Villages flourishing, headquarters losing charm

Published On: March 3, 2018 07:19 AM NPT By: Chabilal Tiwari

PARBAT, March 3: There was a time when the locals of all 55 VDCs of Parbat had to reach the district headquarters Kushma even for minor recommendations or administrative work. Each time they reached the headquarters, they had to stay there at least for one day. Many people used to come here for business purpose as well. However, after the formation of the local government, the movement of people has decreased significantly in Kushma. 

This has badly affected the business here.  Surprisingly, while the business in the district headquarters is going down, it is booming in the rural parts. Especially the areas situated near the office of local units are more crowded. Huwas of Paiyun Rural Municipality, Wahakithati of Bihadi Rural Municipality, Balakot of Mahashila Rural Municipality, Khanigaun of Falebas Municipality, Mallaj of Jaljala Rural Municipality, Patichaur of Modi Rural Municipality have emerged as the major market areas after the formation of the local government.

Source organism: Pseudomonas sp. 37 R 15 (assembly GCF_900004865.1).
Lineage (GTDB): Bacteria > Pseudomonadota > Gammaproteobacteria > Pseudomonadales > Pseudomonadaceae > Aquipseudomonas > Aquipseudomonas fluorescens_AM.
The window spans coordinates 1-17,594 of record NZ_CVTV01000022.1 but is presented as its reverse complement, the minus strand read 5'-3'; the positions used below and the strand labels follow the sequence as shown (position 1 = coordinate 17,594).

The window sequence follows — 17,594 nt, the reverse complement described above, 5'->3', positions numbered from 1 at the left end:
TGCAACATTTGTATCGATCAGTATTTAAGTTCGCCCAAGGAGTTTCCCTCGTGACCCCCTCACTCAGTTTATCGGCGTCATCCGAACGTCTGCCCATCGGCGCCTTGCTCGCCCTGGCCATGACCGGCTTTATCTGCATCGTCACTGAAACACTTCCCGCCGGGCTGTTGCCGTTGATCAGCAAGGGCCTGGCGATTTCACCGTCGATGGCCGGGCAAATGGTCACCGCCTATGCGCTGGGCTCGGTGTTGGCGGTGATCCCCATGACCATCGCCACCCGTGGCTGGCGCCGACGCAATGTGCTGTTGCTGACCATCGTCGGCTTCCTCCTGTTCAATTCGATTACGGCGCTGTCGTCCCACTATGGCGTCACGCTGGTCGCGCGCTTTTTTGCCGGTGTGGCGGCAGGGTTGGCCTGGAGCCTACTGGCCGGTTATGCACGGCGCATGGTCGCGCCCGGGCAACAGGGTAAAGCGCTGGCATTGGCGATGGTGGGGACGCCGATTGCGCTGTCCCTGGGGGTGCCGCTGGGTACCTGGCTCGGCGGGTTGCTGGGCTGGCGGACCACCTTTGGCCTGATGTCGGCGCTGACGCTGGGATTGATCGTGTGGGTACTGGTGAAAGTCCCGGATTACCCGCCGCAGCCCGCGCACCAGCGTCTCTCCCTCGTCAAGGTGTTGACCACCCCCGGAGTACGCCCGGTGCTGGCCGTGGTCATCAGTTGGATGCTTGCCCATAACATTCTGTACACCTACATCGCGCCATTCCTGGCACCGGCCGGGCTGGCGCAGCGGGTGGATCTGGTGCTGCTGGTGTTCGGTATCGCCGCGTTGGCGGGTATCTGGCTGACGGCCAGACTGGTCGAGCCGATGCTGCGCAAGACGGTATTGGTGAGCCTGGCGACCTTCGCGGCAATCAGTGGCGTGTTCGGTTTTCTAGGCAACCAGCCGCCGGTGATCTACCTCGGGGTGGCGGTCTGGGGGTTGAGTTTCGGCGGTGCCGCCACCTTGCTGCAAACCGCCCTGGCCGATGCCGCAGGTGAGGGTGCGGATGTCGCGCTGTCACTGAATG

According to Jiwan Uchai Thakuri, chief of Mahashila-5, people have started investing in micro- and mini-businesses in the rural parts after local elections. This has greatly expanded markets in the rural parts. It has equally benefited the villagers as they no longer have to walk for hours for buying anything. Ek Bahadur Hamal, who has been engaged in hotel business in Lunkhu Bazaar, says the hotel business has expanded in the villages after the formation of the local units. The villagers are back to their villages which once wore a deserted look. 

On the other hand, the entrepreneurs and shopkeepers of Kushma have started worrying about their dropping business. The fear of getting into loss has compelled some businessmen to limit their business activities. Some of the small hotels and restaurants in the district headquarters have already been closed while many others are about to be.

As most government services are available in their own local units, villagers have stopped visiting the headquarters. This in turn has badly affected the business of hotels, according to Umapati Sapkota, who owned a hotel in Kushma. Sapkota who had been running a hotel for more than a decade was obliged to shut his business recently. "I was tired of waiting for guests. As I was facing loss I was left with no other option than closing the hotel," laments Sapkota.

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